Sunday, August 08, 2010

Weighing in on the Proposed Ground Zero Mosque

I try not to be a hater, but mainstream Islamics are hard to love when they refuse to condemn the words and actions of the fundamentalist hatemongers and terrorists in their midst.
Sometimes it's hard to embrace my beloved U.S. Constitution when it creates freedom and liberty for all, and a first amendment that is the cornerstone of a free press.
As such, I cannot in good conscience condemn the construction of a mosque in the shadows of Ground Zero.
I cannot in good conscience condone any damage done to the mosque or to its Islamic worshippers once it's built.
It's an odious aspect of living in a free society, much like Fox News is on the soiled hind end of the first amendment.
Advocates say it will be a center for peace and reconciliation.
They will no doubt recoil if protests against the location become violent, or even too aggressive. But they had the freedom to choose the location, and they must face the consequences of their decision.
Part of American freedom is making a bad decision and getting your ass kicked because of it. I won't be one of the ones kicking any Muslim asses, but I will sort of understand the outrage.


Fran said...

Interesting perspective Karen. I do however, disagree.

There are many Muslims who do decry that violence and extremism, but even among the so-called liberal press does not do a good job of reporting such things.

To deny the mosque (of which there are already others) in the (your term) "shadows of Ground Zero" seems prejudicial at best. Then who else do we get to deny and for what reason?

It just seems as if all of Islam is responsible for the acts of those who were at the root cause of 9/11. I can't accept that.

We can agree to disagree though, we have before and we will again at some point.

Karen Zipdrive said...

We agree that the mosque should be allowed to be constructed at that site.
You've always had a more charitabe heart than I on many issues.
I'm not crazy about most organized religions, Islamism included. And you're a practicing Catholic.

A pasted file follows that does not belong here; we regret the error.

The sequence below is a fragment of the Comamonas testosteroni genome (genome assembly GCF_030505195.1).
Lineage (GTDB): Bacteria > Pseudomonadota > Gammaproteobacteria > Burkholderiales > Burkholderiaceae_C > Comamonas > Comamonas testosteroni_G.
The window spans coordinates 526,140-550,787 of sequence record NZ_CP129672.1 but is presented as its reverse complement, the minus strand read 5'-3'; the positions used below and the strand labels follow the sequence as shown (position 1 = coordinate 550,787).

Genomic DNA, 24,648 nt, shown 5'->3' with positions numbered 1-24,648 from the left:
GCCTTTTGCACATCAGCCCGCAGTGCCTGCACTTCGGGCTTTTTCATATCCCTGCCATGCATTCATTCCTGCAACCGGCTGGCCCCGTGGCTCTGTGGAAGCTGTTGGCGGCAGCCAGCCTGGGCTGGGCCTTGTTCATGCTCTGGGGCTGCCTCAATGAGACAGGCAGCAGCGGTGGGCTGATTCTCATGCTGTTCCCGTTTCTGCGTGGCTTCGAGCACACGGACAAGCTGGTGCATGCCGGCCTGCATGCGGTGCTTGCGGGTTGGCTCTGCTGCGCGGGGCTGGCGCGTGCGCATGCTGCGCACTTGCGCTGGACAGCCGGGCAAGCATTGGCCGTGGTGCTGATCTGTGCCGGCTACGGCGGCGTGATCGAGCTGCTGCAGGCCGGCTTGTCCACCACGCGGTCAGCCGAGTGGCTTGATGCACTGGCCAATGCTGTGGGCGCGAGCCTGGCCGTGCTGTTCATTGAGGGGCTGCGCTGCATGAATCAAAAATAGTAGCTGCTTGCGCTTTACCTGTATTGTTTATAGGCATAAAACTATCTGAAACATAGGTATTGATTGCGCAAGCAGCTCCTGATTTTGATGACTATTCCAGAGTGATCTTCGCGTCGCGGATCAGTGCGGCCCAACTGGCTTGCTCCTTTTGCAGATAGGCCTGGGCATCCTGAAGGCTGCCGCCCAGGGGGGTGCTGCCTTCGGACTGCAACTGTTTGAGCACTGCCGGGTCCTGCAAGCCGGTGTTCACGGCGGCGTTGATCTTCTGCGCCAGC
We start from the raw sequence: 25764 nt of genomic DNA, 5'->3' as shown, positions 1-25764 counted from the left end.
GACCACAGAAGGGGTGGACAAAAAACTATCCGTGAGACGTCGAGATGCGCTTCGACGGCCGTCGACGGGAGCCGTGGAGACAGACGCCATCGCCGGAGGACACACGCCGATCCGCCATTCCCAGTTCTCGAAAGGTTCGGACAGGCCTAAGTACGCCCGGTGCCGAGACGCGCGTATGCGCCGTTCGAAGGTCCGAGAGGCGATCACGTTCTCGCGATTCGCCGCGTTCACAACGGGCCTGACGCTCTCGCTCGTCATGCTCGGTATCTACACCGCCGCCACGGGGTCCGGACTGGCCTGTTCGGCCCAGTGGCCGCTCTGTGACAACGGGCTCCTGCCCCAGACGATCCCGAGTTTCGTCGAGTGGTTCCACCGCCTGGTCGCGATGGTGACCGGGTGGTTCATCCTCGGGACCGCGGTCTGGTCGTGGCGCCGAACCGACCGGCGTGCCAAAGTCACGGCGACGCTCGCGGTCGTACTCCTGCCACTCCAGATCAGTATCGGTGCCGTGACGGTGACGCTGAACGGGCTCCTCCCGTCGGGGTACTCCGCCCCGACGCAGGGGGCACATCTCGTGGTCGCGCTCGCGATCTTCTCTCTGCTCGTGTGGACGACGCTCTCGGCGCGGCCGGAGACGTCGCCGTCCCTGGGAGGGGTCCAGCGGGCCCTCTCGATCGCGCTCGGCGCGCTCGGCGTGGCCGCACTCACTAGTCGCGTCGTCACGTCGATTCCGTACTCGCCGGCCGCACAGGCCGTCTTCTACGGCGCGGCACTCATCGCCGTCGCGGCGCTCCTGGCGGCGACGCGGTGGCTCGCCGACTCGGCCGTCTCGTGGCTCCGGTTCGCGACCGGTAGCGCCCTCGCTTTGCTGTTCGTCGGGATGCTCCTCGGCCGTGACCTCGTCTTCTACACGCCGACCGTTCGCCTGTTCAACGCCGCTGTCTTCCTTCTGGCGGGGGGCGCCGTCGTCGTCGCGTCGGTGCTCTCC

We arrive at the same conclusion about the mosque from different perspectives.
I am more begrudging about it, but ultimately I agree with you.

Karen Zipdrive said...

Oh and Fran, I'm pretty sure if the top Islamic clerics got together and called a news conference to publicly denounce terrorists and maybe announce plans to excommunicate any Islamic involved in Al Qaida or any violent sect, the media would cover it.
It's one thing for individual Muslims to denounce it, but until the Power Boys do, it's meaningless.

Fran said...

Religious freedom, for me is an all or nothing deal. Can't have religious freedom for select groups & discriminate against others.

Some right wing nut jobs were proposing just that, but the voice of reason prevailed.

nonnie9999 said...

i honestly don't understand why there is so much controversy. are people upset or surprised that there are muslims in nyc? should all of them be forbidden from walking or driving or living within a certain distance from ground zero? i know that sound ridiculous, but so does the protest against the islamic center. if it's designed to attract terrorists, then it's pretty stupid of the organizers to put it where it will get so much scrutiny. i think it really is an attempt to show that muslims are just like everyone else, and they want the same things that everyone else does--to raise their families and live well and peacefully. there are crazy fundies in all religions, so if there can't be mosques, then there should be no churches or synagogues either.

let's not forget that it might have been muslims who flew those planes into those buildings, but there were also muslims who rushed in to save people.

Karen Zipdrive said...

You've made some very convincing arguments. I completely forgot to include an American's right to freedom of religion in my post.
But we do have that right, including Islamics.

JimBob said...

"...hind end of the first amendment."


dguzman said...

I have no problem with the construction of the mosque, but I do fear what the ignorant and misguided will do to fight its construction and opening. It's not going to be pretty.

Karen Zipdrive said...

It does seem to have some antigonistic undertones to it.
Religious zealotry makes people do some crazy, ungodly stuff.
If the mosque is damaged after it opens, I don't think anyone will be shocked.
In fact, it will be shocking if nothing happens. Sad but true.

bigsis said...

Let's see if the patriotism is reciprocated when Greg Gutfeld builds a gay bar next to the mosque. If they're okay with that, then I'm okay with the mosquers.

Karen Zipdrive said...

I loved that Greg Gutfield's routine on building a gay bar next to the mosque. He said he'd even include a non-alcohol section for Islamics who'd like to stop in.

Distributorcap said...

i have to disagree - they should build it wherever they want